NOTE: I am happy to say that all my kids have grown to adulthood and have carved out a life for themselves. I am proud of all of them and have a good relationship with most of them. We are hopeful that the others will come around and come back – for they all are valued, no matter what. Our kids have grown tremendously. When you consider how much some of them have had to overcome, you are in awe of their strength. Never give up on them. They are worth every effort.

Leave a comment if you have any to add. If you need support join our M.O.M. group. We get it.

Val @ Mom of Many

MomofMany.net

Categories
Adoption Educating Our Children Family FAS Parenting tips

“He will never learn to tell time.” Parenting Tip #29

 

There is Always Hope

When you parent special needs kids and take them to doctors, psychologists and Neurologists, often you will hear discouraging news.

  • He will never learn to tell time because of his low IQ.
  • Get him velcro shoes because he’ll never learn to tie.
  • He will always be behind a year or two.
  • With his limited abilities you won’t be able to teach him like other kids.
  • He will never be capable of living on his own.
  • He will never hold down a job.
  • He will never see you as his parents, attach to you, or feel a part of your family.

I always accepted those statements as a challenge.

I walked out of evaluations with the attitude, “Bet me.” You guessed it – they did learn to do those things, and went on to learn all the basics.

All kids have potential {Mom of Many}

Be careful of IQ (It doesn’t mean I Quit)

Another one of my kids who was assigned a very low IQ during their younger years  has his own apartment and job at a grocery store. Others who had a rough start have jobs, drive cars, have relationships and speak intelligently – so much so that you need to get to know them before you know they have any disabilities.

Over-educated?

A few years after a depressing evaluation, I took one child to be evaluated at a children’s health center because I wanted to know if there were any programs that would help me with some specific issues. They had a great reputation in our county.

All kids have potential {Mom of Many}

He was in in fourth grade and tested at a 6th grade level with a Kindergarten ability. They couldn’t explain how he knew more than he was “able to learn.” When I explained that I taught him at home, they told me that I had “over-educated” him and that there were no programs for a kids like him.

Hmm. So I took him home and continued teaching him until I knew he had all the basics.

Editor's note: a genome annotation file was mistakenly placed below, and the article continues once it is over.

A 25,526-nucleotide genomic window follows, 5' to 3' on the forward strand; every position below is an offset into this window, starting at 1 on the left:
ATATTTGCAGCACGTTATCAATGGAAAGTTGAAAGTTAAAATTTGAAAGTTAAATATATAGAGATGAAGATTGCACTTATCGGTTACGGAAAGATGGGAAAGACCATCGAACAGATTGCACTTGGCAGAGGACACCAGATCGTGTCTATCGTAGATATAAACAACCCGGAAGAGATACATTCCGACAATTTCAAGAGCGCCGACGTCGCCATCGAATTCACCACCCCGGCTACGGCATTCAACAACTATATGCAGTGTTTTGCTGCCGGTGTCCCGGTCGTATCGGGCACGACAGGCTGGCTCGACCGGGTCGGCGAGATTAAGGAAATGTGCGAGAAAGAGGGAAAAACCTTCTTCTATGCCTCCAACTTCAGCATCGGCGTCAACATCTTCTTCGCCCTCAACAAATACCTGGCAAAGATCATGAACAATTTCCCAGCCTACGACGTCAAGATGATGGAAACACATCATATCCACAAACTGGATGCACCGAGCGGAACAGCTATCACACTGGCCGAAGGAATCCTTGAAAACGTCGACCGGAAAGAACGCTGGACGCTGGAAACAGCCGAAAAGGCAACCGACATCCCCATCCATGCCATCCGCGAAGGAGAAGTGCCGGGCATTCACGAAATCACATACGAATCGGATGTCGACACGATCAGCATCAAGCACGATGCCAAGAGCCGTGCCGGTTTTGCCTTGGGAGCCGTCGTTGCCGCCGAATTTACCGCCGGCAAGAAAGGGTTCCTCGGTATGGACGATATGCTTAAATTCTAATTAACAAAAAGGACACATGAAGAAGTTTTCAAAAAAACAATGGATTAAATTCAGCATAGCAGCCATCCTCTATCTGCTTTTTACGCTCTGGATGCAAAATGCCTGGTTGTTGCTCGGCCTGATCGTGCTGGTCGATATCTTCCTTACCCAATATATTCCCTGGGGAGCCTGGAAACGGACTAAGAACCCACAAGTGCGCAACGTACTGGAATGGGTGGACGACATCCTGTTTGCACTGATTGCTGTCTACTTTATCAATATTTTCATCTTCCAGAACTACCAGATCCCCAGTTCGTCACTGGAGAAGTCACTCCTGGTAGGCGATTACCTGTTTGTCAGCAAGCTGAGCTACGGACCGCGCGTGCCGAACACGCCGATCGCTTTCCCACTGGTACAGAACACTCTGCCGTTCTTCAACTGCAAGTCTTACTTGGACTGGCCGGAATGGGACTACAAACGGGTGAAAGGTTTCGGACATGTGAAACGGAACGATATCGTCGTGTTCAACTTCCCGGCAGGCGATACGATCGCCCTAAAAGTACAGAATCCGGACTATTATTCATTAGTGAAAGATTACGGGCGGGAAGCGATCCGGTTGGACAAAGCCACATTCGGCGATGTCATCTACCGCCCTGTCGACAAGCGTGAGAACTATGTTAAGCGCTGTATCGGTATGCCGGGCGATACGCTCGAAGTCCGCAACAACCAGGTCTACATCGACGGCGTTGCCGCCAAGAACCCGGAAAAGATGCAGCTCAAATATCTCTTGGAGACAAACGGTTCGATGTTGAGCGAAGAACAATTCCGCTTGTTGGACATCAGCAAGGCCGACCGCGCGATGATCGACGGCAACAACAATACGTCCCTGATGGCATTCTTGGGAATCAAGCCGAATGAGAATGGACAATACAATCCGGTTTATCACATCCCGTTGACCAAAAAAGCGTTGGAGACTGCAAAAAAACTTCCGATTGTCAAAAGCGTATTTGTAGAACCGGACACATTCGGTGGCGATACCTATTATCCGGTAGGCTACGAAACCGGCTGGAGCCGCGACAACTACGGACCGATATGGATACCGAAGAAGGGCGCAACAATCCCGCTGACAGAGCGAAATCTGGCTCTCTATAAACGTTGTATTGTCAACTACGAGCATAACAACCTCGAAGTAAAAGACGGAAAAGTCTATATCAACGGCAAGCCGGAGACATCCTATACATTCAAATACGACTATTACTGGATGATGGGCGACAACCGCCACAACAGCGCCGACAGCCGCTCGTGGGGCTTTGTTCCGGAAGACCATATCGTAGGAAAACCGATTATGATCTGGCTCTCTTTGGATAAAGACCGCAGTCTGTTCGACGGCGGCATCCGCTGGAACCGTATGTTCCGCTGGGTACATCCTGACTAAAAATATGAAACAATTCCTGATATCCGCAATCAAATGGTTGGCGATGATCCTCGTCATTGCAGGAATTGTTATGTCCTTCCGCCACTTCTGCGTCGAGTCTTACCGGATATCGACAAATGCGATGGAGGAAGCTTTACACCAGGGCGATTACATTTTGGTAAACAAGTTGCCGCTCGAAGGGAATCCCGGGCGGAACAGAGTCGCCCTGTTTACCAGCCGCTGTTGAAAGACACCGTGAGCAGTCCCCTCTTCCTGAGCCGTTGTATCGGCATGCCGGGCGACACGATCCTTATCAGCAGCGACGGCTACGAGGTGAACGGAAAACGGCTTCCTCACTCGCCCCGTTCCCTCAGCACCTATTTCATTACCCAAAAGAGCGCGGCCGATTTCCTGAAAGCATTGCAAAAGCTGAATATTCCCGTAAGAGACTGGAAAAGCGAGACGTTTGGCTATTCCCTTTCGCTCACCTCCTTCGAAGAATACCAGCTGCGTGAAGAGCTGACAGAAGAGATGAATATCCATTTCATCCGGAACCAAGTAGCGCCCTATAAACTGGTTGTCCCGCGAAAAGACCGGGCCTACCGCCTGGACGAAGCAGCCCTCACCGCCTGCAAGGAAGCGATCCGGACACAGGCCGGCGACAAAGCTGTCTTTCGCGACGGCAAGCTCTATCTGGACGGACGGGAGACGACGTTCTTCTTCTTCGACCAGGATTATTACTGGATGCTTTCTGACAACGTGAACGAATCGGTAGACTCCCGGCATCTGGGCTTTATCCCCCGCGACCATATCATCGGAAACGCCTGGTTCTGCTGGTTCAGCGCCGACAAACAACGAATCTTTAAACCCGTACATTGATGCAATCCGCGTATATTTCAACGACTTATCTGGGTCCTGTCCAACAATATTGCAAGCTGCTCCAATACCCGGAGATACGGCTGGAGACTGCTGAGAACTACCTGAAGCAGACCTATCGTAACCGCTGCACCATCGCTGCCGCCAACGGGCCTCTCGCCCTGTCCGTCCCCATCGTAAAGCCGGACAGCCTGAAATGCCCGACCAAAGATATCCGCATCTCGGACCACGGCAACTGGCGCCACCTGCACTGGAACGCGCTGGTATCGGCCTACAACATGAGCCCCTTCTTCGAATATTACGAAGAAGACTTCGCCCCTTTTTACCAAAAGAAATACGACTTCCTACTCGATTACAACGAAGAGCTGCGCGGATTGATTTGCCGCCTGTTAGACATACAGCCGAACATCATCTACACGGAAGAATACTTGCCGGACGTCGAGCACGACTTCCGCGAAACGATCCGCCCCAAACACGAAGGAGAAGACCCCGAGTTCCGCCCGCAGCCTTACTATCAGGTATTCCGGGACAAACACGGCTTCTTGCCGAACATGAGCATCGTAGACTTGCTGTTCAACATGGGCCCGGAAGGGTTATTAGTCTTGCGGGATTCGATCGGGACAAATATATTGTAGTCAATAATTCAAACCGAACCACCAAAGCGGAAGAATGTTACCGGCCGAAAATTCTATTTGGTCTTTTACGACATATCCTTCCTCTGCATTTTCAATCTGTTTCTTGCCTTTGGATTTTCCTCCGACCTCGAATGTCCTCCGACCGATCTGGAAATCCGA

Another one of my kids desired to live on his own when he turned 18. It was hard for him to watch his siblings go off to college and talk about their futures. Since I was concerned about him being out on his own, we found a supervised living program. After a few months he lost a lot of what I had taught him (personal care, housekeeping, etc.) so he moved into the dorms where he could be closely monitored.

He graduated from their college three years later and is doing fabulously.

FASD and Other Labels

Some who live with after shocks of maternal drugs and alcohol use (they are adopted, BTW) have learned to compensate using other skills to fill in the gaps.

  • Those who had trouble remembering information in subjects like grammar and history relied on memorization to get them through the tough subjects.
  • Homework folders and assignment pads helped with daily assignments and teacher communication.
  • The younger kids had older kids as partners to help with daily activities like chores and outside activities.
  • They used check lists, sticky notes and had accountability partners.
  • Our home was structured with a consistent schedule, rules and expectations.
  • We were always nearby and consistent in supervision and follow through.

We have taught our kids to live in spite of “labels”. FASD, OCD, ODD, ADHD, ADD, PTSD, TMI, EMI, dysgraphia, dyscalculia, dyslexia, Asperger’s, APD, PCE, RAD, etc.

Never, ever give up on your kids, accept doomsday predictions on their future abilities, or let numbers set the bar. It is good to seek evaluations but use the information as a tool, not as fact that limits your reach.

Shoot for the moon, but be content if you only reach the stars. It’s an amazing place to live.

Val @ Mom of Many

Join the Mom of Many community and be invited to our exclusive M.O.M.s Facebook group where we chat every day about mom stuff.

MomofMany.net

 

 

Categories
Adoption Family

Do you ever ask big families, “Are they all yours?” Parenting Tip #28

When you see a big family, do you ask, “Are they all yours?”

We have 15 kids – 2 homemade and 13 adopted. We are a mix of different races and backgrounds.

We have heard it all. My answers to some of the questions are in red:

  • Are they all yours? Yes
  • No, I mean how many belong to you? All of them.
  • Which ones are adopted? I forget.
  • How many are of which race? I don’t remember, I’ll have to figure it out.
  • Is this your Sunday School Class? Sometimes.
  • Who did she get her eyes from? (asked about our Asian daughter) Her mom and dad. (Neither of us are Asian)
  • Are you going to teach her English when she grows up? (also asked about our 3 mo. old Asian daughter) Too stunned to answer this one.
  • Are any of them brothers and sisters? They all are.
  • Are any of them related? They all are.
  • Do you keep in contact with their families. Yes, we see each other every day.
  • Are you going to tell them they are adopted? Um, I think they will probably figure it out by looking in the mirror.